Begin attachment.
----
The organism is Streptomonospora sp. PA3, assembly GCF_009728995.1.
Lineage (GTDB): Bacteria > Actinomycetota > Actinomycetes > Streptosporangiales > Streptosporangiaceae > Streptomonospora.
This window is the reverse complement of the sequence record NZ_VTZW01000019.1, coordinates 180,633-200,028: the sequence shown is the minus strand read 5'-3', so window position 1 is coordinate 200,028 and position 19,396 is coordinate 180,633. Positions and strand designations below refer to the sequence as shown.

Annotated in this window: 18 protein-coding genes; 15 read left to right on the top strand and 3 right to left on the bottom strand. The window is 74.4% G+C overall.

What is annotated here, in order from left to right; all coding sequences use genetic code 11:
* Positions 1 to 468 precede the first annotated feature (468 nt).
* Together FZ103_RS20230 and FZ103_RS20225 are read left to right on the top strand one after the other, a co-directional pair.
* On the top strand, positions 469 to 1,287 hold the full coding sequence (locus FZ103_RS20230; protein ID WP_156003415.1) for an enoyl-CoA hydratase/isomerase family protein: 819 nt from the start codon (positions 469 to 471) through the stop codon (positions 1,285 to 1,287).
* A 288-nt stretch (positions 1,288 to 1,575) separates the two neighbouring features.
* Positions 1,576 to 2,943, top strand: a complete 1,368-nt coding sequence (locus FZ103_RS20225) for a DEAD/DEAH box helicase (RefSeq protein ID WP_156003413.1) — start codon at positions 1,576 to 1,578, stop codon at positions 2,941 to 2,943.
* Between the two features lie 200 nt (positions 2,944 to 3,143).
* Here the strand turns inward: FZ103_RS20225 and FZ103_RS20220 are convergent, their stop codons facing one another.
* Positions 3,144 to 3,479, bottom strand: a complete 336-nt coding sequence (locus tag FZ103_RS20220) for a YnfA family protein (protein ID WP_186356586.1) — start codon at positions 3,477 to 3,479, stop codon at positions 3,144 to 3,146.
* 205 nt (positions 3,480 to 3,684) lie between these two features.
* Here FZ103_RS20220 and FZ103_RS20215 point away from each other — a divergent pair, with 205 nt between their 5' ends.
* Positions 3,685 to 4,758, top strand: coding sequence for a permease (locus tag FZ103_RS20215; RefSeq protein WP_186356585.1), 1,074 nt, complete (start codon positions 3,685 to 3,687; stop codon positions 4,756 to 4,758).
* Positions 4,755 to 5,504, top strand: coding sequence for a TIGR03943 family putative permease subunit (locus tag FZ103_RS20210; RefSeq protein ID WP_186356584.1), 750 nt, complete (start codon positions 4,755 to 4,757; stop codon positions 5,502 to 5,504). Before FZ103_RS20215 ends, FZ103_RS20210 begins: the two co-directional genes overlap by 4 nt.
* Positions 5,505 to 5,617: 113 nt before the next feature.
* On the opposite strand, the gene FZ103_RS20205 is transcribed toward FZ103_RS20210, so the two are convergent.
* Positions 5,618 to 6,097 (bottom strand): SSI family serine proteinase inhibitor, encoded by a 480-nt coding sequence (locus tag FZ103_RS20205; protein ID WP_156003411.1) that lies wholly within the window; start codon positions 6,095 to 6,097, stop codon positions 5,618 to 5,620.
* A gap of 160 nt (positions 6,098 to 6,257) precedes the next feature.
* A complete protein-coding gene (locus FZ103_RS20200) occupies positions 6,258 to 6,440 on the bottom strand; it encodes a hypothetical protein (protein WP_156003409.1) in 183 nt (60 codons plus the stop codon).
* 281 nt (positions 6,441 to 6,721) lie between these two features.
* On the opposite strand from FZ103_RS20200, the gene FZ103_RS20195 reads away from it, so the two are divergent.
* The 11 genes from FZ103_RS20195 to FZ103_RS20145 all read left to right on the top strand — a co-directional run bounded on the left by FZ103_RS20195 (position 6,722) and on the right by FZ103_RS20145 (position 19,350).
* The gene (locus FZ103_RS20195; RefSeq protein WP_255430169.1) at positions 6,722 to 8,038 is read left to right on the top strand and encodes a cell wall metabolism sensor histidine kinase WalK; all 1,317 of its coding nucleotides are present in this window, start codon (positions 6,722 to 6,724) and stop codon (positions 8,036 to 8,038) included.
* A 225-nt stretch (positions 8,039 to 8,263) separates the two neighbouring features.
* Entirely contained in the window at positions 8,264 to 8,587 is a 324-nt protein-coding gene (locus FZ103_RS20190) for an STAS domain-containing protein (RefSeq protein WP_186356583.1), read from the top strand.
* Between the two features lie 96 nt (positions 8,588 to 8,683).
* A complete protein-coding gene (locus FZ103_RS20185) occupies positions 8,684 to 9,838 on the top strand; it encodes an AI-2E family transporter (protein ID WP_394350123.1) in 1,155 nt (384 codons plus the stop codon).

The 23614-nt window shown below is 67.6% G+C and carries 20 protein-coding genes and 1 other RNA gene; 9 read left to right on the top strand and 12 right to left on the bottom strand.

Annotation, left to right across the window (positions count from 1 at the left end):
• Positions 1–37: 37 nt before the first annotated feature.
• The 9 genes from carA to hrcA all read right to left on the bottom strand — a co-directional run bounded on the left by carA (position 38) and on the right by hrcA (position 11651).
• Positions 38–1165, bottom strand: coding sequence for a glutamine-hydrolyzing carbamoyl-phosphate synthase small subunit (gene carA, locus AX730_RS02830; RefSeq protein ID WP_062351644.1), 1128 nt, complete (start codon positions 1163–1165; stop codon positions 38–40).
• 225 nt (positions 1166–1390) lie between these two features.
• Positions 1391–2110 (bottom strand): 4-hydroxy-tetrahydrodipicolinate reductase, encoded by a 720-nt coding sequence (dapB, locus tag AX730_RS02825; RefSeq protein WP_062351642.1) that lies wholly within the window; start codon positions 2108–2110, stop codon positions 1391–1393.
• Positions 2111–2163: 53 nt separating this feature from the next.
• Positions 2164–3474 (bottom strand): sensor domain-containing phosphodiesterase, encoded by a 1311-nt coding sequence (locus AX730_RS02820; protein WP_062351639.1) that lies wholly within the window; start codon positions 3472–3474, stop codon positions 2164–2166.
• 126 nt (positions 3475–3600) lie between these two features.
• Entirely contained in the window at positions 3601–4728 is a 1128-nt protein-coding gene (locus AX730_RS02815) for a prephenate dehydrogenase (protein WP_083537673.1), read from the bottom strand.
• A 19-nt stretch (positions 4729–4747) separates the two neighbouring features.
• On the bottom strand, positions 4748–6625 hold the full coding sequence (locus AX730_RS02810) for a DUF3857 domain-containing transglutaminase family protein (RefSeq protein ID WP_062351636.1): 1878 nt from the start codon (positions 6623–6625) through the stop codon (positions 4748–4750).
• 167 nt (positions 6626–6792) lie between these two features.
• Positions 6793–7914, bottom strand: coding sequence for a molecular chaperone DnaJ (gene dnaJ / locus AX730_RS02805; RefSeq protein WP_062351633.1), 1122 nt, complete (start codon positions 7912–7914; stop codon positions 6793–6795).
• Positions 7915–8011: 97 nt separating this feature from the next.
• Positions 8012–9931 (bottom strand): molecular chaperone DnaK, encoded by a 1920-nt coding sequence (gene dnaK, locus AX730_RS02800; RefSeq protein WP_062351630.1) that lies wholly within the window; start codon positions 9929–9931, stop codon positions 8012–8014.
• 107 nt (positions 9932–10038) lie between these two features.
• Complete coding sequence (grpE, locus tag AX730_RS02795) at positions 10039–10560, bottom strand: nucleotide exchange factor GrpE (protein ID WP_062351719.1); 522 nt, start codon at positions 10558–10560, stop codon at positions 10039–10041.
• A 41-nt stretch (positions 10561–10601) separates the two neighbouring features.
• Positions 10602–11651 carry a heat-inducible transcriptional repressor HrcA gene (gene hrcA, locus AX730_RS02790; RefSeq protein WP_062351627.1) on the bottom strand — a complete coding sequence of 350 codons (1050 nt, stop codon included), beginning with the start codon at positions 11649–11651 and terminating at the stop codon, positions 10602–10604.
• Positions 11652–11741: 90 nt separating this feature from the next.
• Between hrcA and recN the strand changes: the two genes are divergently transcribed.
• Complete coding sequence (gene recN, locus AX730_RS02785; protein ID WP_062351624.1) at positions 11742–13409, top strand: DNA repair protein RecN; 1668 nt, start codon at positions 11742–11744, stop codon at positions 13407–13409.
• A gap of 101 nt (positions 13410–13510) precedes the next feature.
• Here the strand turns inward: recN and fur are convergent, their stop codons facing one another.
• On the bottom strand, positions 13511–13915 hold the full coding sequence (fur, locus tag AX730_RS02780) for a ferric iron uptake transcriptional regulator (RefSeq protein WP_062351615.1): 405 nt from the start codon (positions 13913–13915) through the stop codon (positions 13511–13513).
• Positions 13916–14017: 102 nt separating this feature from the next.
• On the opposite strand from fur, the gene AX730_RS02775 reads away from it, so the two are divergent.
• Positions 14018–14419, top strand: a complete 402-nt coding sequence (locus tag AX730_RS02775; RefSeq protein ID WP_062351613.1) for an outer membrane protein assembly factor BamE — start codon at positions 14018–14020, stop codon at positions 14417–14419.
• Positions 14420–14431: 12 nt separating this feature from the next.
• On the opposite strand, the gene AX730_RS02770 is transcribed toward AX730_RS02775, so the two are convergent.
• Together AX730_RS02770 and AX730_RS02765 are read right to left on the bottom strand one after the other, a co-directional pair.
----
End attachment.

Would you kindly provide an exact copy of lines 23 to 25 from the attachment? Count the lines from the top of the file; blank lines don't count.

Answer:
* 281 nt (positions 6,441 to 6,721) lie between these two features.
* On the opposite strand from FZ103_RS20200, the gene FZ103_RS20195 reads away from it, so the two are divergent.
* The 11 genes from FZ103_RS20195 to FZ103_RS20145 all read left to right on the top strand — a co-directional run bounded on the left by FZ103_RS20195 (position 6,722) and on the right by FZ103_RS20145 (position 19,350).